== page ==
The efforts of Wes Craven, Kevin Williamson, and the slough of found footage films (Paranormal Activity, Blair Witch, etc.) have effectively broken the fourth wall of horror films. And while tearing the wall down may be great fun – as 1996’s Scream showed us – once it’s down it can’t be built again, as the audience is now much more aware of the shortcomings of the genre and its cliches. And once the wall is down, it isn’t long before the entire house comes crashing down as well. But, since the wall IS down, we may as well have some fun with it.
Scream 4 (styled as “Scre4m“) is the most fun that has been had with the horror genre since 1997’s Scream 2. It’s not the biting satirical and loving ode to the horror genre that Scream was, and it doesn’t quite have the same level of humor and sheer fun that Scream 2 did, but it is orders of magnitude greater than the soulless Scream 3, and it certainly gives modern horror a run for its money.
What makes Scream 4 work where Scream 3 and modern horror films fail is not that it recognizes new tropes in horror films – though it does – as the simple act of acknowledging that horror films are formulaic is formulaic now (and while it points that out in the brilliant doubly-meta opening sequence, it doesn’t escape the formula). What makes it work is that it stays away from this exposition of the formula for the majority of the film, instead focusing far more on the underlying meditations on the media’s role in society that the first two films capitalized upon. The killer is motivated not by some petty anger (both Loomis killers and Roman), meta desire to expose Hollywood (Mickey), or peer pressure (Stu), but by a desire to become famous by being the sole survivor. “Sick is the new sane”, the killer says – and they are very right. Alison Brie’s character (a lovely sight to see in more ways than one) is Sidney’s publicist, and is ecstatic that new murders are happening while Sidney make a stop in Woodsboro on her book tour, a fact for which Sidney fires her. This idea of the media glorifying violence is not new – what makes Scream 4 stands out is its examination of the media’s effect on people, how it drives them to revel in tragedy and – in the killer’s case – to create it for personal gain.
Beyond that, the film is just plain fun. It’s been too long since a slasher film has so successfully given me chills and sat me upon the edge of my seat. Too many times during the film I said “I know what’s coming,” yet even when it did I jumped – the film has some predictable moments. Yet just as many times I said “I know what’s coming,” and then it didn’t come. The lack of closure and payoff lingers until the eventual Ghostface jump scare, and makes most every scene with a character alone very terrifying. Craven and Williamson put a new spin on their own formula, adding text messages, webcasts, and Twitter media to the mix – the killer does not just call people imposingly, but he texts them and films his murders, he tweets them and stalks them on Facebook. It’s an ever-so-slight-as-to-be-inconsequential rumination on the role of social media, but overall it is just a breath of fresh air into a formula that, by Scream 3, was getting tired.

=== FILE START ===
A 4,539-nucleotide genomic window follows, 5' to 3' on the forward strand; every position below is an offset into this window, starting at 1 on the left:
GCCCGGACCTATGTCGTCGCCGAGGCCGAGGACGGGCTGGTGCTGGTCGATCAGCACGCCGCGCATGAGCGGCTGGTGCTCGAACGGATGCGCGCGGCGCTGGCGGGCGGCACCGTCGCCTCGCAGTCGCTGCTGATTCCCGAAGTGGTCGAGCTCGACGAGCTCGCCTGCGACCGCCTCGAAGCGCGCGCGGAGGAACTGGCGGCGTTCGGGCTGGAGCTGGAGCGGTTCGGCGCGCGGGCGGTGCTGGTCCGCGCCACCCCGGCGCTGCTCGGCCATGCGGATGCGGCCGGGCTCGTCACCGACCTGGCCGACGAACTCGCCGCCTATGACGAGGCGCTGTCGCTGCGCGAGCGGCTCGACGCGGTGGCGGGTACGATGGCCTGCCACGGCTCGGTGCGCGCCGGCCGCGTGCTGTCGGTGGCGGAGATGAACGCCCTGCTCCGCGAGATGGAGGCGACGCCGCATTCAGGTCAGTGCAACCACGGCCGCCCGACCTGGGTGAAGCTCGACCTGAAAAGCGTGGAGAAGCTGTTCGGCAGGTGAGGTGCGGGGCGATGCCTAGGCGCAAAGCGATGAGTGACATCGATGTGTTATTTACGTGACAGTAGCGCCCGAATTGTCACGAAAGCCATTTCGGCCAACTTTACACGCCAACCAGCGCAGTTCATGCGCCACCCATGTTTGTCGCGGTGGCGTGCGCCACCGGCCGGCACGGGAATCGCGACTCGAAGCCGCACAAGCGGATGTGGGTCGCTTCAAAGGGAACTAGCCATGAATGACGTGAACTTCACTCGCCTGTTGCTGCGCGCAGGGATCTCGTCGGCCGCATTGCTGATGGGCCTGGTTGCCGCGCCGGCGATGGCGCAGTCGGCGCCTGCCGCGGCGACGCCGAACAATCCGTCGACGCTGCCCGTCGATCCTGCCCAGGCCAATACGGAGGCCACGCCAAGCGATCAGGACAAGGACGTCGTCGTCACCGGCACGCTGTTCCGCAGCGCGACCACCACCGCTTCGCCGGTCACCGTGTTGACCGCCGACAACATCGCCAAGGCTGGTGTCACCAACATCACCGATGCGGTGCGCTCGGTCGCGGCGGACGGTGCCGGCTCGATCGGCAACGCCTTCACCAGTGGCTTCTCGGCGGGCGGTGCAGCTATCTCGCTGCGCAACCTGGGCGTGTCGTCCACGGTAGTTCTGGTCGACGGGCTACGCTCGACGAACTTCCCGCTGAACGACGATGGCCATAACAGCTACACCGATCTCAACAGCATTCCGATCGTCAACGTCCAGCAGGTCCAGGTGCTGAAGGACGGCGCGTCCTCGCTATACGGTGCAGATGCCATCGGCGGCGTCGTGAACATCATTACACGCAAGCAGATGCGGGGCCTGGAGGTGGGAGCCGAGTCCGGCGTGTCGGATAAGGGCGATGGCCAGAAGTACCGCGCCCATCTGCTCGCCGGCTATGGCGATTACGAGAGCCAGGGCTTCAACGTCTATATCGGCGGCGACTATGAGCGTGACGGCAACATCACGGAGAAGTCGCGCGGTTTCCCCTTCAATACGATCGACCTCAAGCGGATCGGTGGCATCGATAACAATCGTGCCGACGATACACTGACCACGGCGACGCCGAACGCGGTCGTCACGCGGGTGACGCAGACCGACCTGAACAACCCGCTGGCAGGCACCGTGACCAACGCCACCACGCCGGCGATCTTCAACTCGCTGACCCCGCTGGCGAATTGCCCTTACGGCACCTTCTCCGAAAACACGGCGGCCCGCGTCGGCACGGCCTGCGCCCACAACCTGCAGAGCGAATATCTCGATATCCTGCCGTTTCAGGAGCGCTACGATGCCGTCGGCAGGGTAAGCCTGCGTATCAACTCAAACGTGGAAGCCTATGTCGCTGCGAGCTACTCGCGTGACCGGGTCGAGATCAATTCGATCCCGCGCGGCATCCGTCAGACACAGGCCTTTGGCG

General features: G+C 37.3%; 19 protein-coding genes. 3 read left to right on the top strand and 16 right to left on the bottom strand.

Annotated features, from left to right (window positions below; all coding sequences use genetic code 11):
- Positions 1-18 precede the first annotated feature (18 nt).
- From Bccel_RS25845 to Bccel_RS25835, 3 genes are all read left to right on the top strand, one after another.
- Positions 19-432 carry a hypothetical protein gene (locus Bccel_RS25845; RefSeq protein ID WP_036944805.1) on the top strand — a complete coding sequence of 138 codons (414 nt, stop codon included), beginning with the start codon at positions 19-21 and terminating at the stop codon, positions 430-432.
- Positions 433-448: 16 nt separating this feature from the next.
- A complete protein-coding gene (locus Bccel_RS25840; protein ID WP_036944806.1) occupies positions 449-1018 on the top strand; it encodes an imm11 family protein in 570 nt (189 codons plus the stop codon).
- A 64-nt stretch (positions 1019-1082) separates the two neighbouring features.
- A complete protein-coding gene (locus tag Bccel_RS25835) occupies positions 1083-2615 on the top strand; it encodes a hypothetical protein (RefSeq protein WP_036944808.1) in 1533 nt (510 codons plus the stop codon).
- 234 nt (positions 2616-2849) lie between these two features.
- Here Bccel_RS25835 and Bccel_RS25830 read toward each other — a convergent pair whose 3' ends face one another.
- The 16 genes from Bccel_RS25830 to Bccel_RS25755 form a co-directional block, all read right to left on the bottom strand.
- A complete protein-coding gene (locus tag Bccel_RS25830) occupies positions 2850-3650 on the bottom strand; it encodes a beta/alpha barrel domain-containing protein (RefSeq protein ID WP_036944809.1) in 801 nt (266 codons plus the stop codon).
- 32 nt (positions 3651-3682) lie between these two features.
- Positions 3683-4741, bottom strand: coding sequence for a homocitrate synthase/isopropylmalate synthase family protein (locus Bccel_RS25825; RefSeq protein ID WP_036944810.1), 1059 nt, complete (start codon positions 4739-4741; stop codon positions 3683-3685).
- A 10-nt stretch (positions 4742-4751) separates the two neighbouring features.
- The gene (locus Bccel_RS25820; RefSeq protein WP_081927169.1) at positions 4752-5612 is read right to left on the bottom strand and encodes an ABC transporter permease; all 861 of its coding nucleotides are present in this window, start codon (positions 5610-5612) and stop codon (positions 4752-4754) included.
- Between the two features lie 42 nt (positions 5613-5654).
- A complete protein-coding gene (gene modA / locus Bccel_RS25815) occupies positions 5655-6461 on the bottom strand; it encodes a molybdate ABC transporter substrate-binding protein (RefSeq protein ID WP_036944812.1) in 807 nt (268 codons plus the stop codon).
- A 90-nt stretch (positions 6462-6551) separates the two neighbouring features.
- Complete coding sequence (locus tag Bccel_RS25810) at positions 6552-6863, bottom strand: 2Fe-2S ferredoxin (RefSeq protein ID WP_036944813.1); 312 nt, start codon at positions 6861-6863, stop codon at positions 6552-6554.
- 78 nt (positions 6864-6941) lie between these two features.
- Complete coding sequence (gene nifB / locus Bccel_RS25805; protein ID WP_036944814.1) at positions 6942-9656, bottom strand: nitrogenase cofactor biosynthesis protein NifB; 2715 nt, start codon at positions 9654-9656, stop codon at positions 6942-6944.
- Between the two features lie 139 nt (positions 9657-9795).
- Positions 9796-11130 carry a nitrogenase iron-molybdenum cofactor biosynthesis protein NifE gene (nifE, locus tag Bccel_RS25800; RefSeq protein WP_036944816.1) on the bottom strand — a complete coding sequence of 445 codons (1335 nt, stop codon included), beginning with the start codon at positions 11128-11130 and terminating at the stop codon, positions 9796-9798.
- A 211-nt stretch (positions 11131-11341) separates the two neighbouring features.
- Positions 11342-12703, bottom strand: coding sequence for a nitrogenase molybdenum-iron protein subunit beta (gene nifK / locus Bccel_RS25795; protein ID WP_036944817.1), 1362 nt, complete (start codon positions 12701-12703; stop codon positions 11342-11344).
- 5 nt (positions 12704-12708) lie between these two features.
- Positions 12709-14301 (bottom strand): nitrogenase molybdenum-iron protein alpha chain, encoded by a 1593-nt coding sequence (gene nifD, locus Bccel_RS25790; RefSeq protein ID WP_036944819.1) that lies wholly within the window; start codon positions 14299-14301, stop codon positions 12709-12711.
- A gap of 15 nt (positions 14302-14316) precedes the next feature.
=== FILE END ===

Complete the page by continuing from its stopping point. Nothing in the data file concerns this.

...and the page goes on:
A major criticism of the film will likely be the underuse of the fantastic actors at its disposal, and the great characters we have come to know and love – Neve Campbell, David Arquette and Courteney Cox are woefully underused in the film. However, while this is a little discontinuous with the rest of the series, there are some wonderful new characters from Woodsboro High who fill the void quite nicely. Hayden Panettiere and Emma Roberts especially give very fine performances, the former as horror-savvy girl-next-door and the latter as Sidney’s cousin, shaken by the death of three of her friends early in the film. These new kids almost entirely make up for the relative scarcity of the original actors (although, as in Scream 3, Randy Meeks is sorely missed. RIP, buddy), and I would be very glad to watch a movie with just them – but it simply wouldn’t be Scream without Sid, Dewey and Gale.
The film is not without its shortcomings, however. As previously mentioned, it is rather predictable in numerous parts. Many characters are disposed of long before their potential has been explored very well – for instance, Alison Brie’s character was a lovely candidate for the murderer, with her revelry in the killings for the boost it will give Sidney’s publicity and book sales. Yet she is killed barely a quarter of the way into the film (a chilling scene, to be sure), wasting her potential as a character, actress, and, yes, eye candy. And the killer’s eventual identity, while not too predictable, does not come as nearly as much of a shock as the revelations in the first two films in the series.
Scream 4 is not a masterpiece or a masterwork by any stretch – it is, however, a very fun horror film that sets its sights at better-than-average fare that also has a rather chilling message to portray, and it does all of this wonderfully with a script that, while not as self-aware and satirical as Scream, pays its dues in spades.
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